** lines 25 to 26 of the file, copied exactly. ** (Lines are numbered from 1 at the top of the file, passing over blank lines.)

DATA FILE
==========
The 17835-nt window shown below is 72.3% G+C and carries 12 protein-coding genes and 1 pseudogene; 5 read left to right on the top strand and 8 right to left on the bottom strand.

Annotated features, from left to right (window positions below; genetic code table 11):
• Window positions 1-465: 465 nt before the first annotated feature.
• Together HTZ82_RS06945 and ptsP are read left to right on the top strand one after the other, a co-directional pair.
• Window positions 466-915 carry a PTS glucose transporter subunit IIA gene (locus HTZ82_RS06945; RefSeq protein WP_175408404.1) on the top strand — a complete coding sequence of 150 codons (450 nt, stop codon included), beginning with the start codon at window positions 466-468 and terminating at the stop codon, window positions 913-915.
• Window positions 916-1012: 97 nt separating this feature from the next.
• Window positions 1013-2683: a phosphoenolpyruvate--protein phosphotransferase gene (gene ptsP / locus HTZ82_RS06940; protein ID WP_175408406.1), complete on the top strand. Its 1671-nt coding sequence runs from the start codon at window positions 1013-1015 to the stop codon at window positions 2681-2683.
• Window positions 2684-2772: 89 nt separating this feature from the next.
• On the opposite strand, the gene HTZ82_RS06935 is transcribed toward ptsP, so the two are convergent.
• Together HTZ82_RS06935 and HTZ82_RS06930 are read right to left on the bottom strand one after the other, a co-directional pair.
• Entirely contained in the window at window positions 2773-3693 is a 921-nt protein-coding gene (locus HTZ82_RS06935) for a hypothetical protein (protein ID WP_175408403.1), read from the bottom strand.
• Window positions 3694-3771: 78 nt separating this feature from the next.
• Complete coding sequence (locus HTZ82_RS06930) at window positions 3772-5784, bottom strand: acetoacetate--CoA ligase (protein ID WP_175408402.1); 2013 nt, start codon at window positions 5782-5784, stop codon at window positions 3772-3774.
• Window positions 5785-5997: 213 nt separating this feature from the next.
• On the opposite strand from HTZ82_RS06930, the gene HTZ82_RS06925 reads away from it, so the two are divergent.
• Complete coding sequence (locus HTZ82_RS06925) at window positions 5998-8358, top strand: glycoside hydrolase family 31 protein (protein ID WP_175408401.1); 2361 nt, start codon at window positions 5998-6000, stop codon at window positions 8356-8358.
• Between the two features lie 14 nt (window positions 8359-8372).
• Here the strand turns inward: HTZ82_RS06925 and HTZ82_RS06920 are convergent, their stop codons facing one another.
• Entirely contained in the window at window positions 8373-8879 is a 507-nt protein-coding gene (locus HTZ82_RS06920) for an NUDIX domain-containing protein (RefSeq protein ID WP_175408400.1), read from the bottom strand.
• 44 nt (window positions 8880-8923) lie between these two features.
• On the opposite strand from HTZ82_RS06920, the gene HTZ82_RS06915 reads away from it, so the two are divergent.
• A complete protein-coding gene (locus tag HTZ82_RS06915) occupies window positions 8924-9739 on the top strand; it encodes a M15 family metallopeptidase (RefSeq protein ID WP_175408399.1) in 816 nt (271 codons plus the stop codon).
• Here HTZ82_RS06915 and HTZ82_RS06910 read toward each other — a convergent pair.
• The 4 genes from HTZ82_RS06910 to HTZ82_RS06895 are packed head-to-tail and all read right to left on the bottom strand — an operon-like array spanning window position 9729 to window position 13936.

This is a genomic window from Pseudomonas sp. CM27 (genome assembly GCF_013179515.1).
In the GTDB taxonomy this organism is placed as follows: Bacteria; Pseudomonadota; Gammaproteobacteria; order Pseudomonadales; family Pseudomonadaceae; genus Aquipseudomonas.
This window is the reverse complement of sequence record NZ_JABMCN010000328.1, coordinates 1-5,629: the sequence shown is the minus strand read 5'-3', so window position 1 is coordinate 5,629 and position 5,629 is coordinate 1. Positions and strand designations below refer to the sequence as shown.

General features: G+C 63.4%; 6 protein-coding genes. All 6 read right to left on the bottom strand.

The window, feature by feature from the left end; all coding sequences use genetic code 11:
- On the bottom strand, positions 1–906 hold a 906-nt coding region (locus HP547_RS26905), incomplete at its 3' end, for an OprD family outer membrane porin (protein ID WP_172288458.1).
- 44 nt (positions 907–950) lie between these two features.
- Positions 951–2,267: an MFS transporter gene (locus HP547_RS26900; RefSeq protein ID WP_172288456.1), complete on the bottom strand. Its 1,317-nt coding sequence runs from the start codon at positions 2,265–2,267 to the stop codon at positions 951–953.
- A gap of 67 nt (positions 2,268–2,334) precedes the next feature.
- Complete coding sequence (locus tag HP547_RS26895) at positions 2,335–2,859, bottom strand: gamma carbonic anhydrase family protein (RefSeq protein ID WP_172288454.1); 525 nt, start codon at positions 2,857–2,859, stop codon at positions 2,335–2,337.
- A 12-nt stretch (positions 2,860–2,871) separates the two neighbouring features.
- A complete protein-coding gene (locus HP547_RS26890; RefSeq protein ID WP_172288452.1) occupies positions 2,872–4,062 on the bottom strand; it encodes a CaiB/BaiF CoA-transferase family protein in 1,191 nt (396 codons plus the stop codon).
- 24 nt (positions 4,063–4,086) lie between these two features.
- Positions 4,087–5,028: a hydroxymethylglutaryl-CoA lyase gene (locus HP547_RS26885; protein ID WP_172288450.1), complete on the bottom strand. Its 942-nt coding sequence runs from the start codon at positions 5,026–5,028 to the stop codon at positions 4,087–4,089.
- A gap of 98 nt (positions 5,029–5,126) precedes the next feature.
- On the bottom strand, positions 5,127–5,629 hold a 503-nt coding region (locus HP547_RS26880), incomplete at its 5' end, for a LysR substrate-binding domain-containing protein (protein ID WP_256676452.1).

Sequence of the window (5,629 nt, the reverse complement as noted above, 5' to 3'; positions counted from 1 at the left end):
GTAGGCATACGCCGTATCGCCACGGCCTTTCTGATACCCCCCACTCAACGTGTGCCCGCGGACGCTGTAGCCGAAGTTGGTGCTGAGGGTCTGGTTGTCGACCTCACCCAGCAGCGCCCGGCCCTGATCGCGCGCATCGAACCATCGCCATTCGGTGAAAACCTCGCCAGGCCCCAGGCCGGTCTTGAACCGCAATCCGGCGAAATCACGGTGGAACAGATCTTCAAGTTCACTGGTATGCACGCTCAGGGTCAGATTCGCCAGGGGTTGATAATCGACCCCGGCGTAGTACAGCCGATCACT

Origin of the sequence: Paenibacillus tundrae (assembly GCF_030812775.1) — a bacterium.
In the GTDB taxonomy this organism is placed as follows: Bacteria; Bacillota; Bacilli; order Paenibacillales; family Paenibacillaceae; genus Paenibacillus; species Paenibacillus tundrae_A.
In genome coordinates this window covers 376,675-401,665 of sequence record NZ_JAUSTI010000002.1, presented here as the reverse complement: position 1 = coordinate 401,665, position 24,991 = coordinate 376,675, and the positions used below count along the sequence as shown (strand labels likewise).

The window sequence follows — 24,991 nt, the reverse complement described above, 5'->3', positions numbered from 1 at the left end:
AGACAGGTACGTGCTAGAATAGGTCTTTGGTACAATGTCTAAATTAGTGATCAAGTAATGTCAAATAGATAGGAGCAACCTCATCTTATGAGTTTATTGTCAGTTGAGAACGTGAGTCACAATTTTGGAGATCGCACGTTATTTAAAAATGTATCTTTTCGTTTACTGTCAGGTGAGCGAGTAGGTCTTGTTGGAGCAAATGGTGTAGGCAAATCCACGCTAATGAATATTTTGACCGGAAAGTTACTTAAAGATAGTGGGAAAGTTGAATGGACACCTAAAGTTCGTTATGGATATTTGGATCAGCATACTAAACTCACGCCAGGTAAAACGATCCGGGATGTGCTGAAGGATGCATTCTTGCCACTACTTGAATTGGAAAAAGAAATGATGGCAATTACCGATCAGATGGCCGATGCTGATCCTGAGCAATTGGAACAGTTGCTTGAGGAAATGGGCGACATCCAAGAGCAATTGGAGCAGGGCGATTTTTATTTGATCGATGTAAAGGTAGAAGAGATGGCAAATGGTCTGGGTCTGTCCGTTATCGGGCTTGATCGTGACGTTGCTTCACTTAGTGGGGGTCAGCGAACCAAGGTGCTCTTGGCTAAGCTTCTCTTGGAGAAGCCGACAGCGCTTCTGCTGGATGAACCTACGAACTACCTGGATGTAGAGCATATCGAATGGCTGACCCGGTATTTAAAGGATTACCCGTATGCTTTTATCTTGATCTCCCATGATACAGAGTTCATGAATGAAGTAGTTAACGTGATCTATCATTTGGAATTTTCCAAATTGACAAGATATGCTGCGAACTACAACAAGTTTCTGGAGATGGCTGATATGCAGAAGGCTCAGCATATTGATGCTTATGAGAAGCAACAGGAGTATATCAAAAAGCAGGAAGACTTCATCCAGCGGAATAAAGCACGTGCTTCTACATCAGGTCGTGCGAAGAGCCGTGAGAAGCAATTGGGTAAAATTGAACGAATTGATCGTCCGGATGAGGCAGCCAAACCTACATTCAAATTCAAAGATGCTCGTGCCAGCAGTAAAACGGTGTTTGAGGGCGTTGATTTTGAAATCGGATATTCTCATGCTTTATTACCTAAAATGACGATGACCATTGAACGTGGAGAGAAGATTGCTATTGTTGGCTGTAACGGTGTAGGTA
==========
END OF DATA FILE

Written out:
This is a genomic window from Pseudomonas sp. CM27 (genome assembly GCF_013179515.1).
In the GTDB taxonomy this organism is placed as follows: Bacteria; Pseudomonadota; Gammaproteobacteria; order Pseudomonadales; family Pseudomonadaceae; genus Aquipseudomonas.